I do have a problem with the "Clinton Machine", the vast, left-wing monster that grew during your husband's years as POTUS, and which you have expanded after carpet-bagging your way into a Senate seat from New York. It's a massive beast that you and Bill have created, this cult-of-personality tag-team thing. There are a lot of people depending on you, some of whom have been donating to the Clinton coffers for more than 16 years. Of course, by continuing your moribund campaign you're only doing what the backers of the Clinton Machine expect of you; pushing the agenda that you have been paid to push forward. That's how politics in the US is done. Except that there is a feeling abroad that doing the same things the same old ways won’t cut it anymore. The world has changed, and you haven’t. In fact, you’ve regressed, and your voting record in the Senate is proof of that. You may have been a person of the Left for a while, but you have clearly moved back to the political position you started in as a teenager - you're a Goldwater Girl. Oh, and did I mention that I think you were a calculating coward not to oppose the War in Iraq? You knew as a woman and as a hopeful presidential candidate that to oppose war in America is to seem weak in the face of threats. You let political calculus trump reality, and that is something we can ill afford.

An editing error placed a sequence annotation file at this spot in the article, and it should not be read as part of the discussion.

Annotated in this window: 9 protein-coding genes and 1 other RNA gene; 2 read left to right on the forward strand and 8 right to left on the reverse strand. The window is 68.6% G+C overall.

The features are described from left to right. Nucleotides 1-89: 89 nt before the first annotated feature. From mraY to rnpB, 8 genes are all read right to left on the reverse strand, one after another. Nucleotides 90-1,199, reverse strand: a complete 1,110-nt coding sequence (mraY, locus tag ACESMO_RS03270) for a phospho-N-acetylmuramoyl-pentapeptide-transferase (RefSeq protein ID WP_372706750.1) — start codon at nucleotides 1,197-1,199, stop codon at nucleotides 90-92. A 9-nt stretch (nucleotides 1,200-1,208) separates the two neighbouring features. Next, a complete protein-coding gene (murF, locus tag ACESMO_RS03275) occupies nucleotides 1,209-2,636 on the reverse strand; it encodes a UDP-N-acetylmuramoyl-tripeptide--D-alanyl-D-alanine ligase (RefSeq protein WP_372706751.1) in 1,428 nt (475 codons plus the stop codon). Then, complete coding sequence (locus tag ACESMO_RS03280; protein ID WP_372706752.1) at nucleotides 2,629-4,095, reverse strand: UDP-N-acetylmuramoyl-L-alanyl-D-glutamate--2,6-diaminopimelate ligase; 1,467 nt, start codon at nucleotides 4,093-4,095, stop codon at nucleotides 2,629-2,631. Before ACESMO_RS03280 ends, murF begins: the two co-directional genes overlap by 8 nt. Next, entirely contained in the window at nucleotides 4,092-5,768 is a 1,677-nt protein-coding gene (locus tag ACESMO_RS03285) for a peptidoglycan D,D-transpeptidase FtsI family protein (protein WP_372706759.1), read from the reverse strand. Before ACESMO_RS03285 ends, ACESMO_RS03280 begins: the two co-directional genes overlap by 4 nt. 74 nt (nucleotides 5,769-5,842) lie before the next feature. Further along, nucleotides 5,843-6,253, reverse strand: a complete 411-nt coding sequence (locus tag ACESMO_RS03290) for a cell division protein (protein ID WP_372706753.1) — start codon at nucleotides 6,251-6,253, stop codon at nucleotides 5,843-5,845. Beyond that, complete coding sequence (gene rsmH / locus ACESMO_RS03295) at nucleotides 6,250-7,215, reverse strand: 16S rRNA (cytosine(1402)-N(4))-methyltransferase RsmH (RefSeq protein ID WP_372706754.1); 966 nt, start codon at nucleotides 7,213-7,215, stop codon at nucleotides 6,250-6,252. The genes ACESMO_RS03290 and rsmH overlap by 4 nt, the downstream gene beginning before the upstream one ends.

At the time you first started to campaign for the presidency - which coincides exactly with your initial run for the Senate - redeploying the Clinton Machine made some sense. You hoped to run for the White House after Al Gore had done his stint as president. But then things went terribly, horribly wrong. Bush was brought to power by an interventionist Supreme Court, Al Gore was sent home to grow a beard, and then your candidacy seemed all the more crucial for the sake of the Party. After 9/11 the country quailed in abject fear, and the Bush gang exploited that fear to start wars of choice, and to solidify a police state, throwing the Constitution out the window. Things in Afghanistan and Iraq went much worse than almost anyone expected. The economy tanked - and is still tanking, with no real end in sight. The Bush presidency became not only a failure, but a corrupt, incompetent and criminal enterprise that sucked the life out of this country, and did enormous damage worldwide, including a loss of life and treasure that is almost incalculable.